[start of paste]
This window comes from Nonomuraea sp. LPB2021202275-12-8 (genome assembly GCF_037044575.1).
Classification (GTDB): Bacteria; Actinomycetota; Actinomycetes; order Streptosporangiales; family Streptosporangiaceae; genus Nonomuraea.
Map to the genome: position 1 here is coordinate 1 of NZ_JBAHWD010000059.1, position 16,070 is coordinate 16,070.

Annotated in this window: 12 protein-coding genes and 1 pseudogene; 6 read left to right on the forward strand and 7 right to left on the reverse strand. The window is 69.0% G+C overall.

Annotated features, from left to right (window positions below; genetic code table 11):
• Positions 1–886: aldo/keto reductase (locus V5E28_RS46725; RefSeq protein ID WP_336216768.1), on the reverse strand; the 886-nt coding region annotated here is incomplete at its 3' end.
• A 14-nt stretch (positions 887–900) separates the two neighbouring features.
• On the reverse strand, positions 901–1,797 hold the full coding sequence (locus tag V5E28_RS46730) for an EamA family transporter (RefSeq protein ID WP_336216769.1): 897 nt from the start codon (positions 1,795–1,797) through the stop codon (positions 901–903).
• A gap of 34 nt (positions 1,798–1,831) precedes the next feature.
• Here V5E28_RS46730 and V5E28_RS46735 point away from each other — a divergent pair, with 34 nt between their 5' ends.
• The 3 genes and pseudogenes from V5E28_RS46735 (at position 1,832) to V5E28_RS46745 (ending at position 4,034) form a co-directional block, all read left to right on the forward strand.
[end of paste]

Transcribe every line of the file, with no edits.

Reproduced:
This window comes from Nonomuraea sp. LPB2021202275-12-8 (genome assembly GCF_037044575.1).
Classification (GTDB): Bacteria; Actinomycetota; Actinomycetes; order Streptosporangiales; family Streptosporangiaceae; genus Nonomuraea.
Map to the genome: position 1 here is coordinate 1 of NZ_JBAHWD010000059.1, position 16,070 is coordinate 16,070.

Annotated in this window: 12 protein-coding genes and 1 pseudogene; 6 read left to right on the forward strand and 7 right to left on the reverse strand. The window is 69.0% G+C overall.

Annotated features, from left to right (window positions below; genetic code table 11):
• Positions 1–886: aldo/keto reductase (locus V5E28_RS46725; RefSeq protein ID WP_336216768.1), on the reverse strand; the 886-nt coding region annotated here is incomplete at its 3' end.
• A 14-nt stretch (positions 887–900) separates the two neighbouring features.
• On the reverse strand, positions 901–1,797 hold the full coding sequence (locus tag V5E28_RS46730) for an EamA family transporter (RefSeq protein ID WP_336216769.1): 897 nt from the start codon (positions 1,795–1,797) through the stop codon (positions 901–903).
• A gap of 34 nt (positions 1,798–1,831) precedes the next feature.
• Here V5E28_RS46730 and V5E28_RS46735 point away from each other — a divergent pair, with 34 nt between their 5' ends.
• The 3 genes and pseudogenes from V5E28_RS46735 (at position 1,832) to V5E28_RS46745 (ending at position 4,034) form a co-directional block, all read left to right on the forward strand.